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Simulating the vibrational quantum dynamics of molecules using photonics


Advances in control techniques for vibrational quantum states in molecules present new challenges for modelling such systems, which could be amenable to quantum simulation methods. Here, by exploiting a natural mapping between vibrations in molecules and photons in waveguides, we demonstrate a reprogrammable photonic chip as a versatile simulation platform for a range of quantum dynamic behaviour in different molecules. We begin by simulating the time evolution of vibrational excitations in the harmonic approximation for several four-atom molecules, including H2CS, SO3, HNCO, HFHF, N4 and P4. We then simulate coherent and dephased energy transport in the simplest model of the peptide bond in proteins—N-methylacetamide—and simulate thermal relaxation and the effect of anharmonicities in H2O. Finally, we use multi-photon statistics with a feedback control algorithm to iteratively identify quantum states that increase a particular dissociation pathway of NH3. These methods point to powerful new simulation tools for molecular quantum dynamics and the field of femtochemistry.

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We thank A. Orr-Ewing and R. Santagati for helpful conversations, and J. Barton for assistance with figures. This work was supported by the Engineering and Physical Sciences Research Council (EPSRC), European Commission QUCHIP (H2020-FETPROACT-3-2014: quantum simulation) and the European Research Council (ERC). A.N. is grateful for support from the Wilkinson Foundation. J.C. is supported by EU H2020 Marie Sklodowska-Curie grant number 751016. Y.N.J. was supported by NSF grant number DMR-1054020. J.L.O’B. acknowledges a Royal Society Wolfson Merit Award and a Royal Academy of Engineering Chair in Emerging Technologies. Fellowship support from EPSRC is acknowledged by A.L. (EP/N003470/1).

Reviewer information

Nature thanks A. Aspuru-Guzik and F. Gatti for their contribution to the peer review of this work.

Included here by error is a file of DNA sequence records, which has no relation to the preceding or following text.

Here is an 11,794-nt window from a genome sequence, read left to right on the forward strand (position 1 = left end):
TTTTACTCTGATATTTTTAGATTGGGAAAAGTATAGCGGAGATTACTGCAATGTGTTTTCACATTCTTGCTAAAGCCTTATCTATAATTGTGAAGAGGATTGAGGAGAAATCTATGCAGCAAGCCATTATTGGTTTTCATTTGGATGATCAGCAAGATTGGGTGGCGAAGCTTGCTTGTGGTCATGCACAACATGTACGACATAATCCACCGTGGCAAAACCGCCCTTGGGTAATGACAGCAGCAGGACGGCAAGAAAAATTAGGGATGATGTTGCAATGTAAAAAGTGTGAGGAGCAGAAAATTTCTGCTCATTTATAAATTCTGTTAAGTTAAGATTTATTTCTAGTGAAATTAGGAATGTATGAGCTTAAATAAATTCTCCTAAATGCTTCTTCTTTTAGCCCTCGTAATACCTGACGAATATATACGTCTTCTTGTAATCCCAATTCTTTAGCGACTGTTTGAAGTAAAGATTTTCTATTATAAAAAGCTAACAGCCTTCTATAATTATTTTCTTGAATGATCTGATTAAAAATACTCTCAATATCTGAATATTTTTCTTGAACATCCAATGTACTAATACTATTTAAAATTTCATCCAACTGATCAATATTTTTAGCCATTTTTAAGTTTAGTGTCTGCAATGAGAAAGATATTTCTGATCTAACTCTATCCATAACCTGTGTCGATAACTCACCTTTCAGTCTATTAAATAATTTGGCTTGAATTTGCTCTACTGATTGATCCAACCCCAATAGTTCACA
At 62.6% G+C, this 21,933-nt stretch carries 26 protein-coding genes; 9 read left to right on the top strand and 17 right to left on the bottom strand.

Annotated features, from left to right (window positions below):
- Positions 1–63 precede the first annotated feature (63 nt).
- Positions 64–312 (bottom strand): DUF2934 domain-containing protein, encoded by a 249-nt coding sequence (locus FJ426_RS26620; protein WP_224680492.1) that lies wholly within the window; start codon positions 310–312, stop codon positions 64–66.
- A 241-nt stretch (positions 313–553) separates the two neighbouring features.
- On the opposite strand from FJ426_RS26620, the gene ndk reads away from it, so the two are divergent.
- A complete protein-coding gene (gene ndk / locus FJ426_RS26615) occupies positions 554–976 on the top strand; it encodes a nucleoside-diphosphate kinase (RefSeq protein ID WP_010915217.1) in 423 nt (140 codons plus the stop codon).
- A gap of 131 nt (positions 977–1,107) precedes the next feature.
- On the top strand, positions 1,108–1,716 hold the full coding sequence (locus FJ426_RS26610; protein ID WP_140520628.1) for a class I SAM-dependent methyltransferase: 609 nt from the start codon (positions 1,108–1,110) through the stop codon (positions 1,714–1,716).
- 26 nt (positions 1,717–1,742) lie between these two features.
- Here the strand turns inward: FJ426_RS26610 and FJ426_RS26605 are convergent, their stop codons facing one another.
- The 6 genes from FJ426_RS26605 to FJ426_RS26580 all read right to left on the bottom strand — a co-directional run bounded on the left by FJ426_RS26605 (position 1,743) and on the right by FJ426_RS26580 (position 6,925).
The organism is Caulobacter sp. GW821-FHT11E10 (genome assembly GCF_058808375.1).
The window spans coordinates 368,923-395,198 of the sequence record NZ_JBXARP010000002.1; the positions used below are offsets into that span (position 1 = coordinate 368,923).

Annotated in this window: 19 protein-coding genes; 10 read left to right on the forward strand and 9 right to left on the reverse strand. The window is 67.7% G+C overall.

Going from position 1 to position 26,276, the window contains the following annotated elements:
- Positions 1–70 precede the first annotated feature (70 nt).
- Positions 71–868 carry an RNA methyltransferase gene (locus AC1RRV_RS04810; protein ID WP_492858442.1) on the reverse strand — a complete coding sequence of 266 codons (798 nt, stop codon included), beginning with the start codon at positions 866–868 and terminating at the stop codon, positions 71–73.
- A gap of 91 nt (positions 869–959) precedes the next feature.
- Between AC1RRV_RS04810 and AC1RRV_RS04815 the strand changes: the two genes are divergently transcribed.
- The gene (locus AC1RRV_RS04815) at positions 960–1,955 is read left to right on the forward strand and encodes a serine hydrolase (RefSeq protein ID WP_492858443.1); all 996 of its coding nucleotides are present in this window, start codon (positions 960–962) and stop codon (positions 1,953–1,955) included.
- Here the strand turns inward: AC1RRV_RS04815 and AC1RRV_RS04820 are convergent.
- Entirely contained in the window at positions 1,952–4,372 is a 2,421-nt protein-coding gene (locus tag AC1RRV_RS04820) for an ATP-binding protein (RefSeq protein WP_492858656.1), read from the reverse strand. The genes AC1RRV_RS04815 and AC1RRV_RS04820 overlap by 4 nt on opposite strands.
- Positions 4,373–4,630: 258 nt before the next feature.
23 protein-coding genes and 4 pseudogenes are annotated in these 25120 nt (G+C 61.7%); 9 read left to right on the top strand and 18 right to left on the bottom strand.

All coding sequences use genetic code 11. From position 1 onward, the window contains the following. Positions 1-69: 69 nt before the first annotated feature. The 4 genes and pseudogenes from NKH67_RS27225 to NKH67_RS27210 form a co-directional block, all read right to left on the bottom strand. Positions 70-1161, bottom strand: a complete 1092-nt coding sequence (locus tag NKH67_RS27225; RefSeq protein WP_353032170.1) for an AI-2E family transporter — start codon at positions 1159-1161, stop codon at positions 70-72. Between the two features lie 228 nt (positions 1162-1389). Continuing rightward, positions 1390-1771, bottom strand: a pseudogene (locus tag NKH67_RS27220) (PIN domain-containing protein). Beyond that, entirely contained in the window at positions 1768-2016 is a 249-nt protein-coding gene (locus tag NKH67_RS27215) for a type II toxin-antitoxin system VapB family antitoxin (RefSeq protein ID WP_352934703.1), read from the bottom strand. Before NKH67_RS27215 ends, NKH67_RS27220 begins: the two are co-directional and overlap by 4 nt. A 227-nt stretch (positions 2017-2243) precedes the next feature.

Author information

All authors contributed to discussions and project development. The concept of simulating molecular vibrations with photonics was proposed by A.L. The methodology for simulating evolutions in localized bases was developed by E.M.-L. and D.P.T., with input from A.L. and C.S. Chemical calculations were done by D.P.T., based on which C.S. and E.M.-L. developed and simulated datasets. Methods for simulating open-system dynamics were developed by C.S. with input from Y.N.J. and A.L. The concept of simulating anharmonics with nonlinear gates was proposed by A.L., with the methodology for finding the nonlinear phase shift gates developed by C.S. and A.N.; A.N. also developed this code. The concept of incorporating AFC into simulations was proposed by A.L., with methodology by C.S., N.Mar., A.N. and A.L.; A.N. also developed this code. The photonic chip was developed by N.Mat. and T.H. with input from A.L. and J.L.O’B. The experiment was built by C.H., J.C., N. Mat., N.Mar. and A.L. Data were collected by N.Mar., C.H., E.M.-L. and J.C. Data were analysed by C.S., E.M.-L., N.Mar., A.N. and A.L. The manuscript was written by A.L., C.S. and E.M.-L. with input from D.P.T. and N.Mar. The project was conceived and managed by A.L.

Competing interests

The authors declare no competing interests.

Correspondence to Anthony Laing.

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Fig. 1: Simulating the vibrational dynamics of four-atom molecules in the harmonic approximation.
Fig. 2: Quantum energy transfer and dephasing in NMA.
Fig. 3: Vibrational relaxation and anharmonic evolution for H2O.
Fig. 4: AFC algorithm for a dissociation pathway in NH3.


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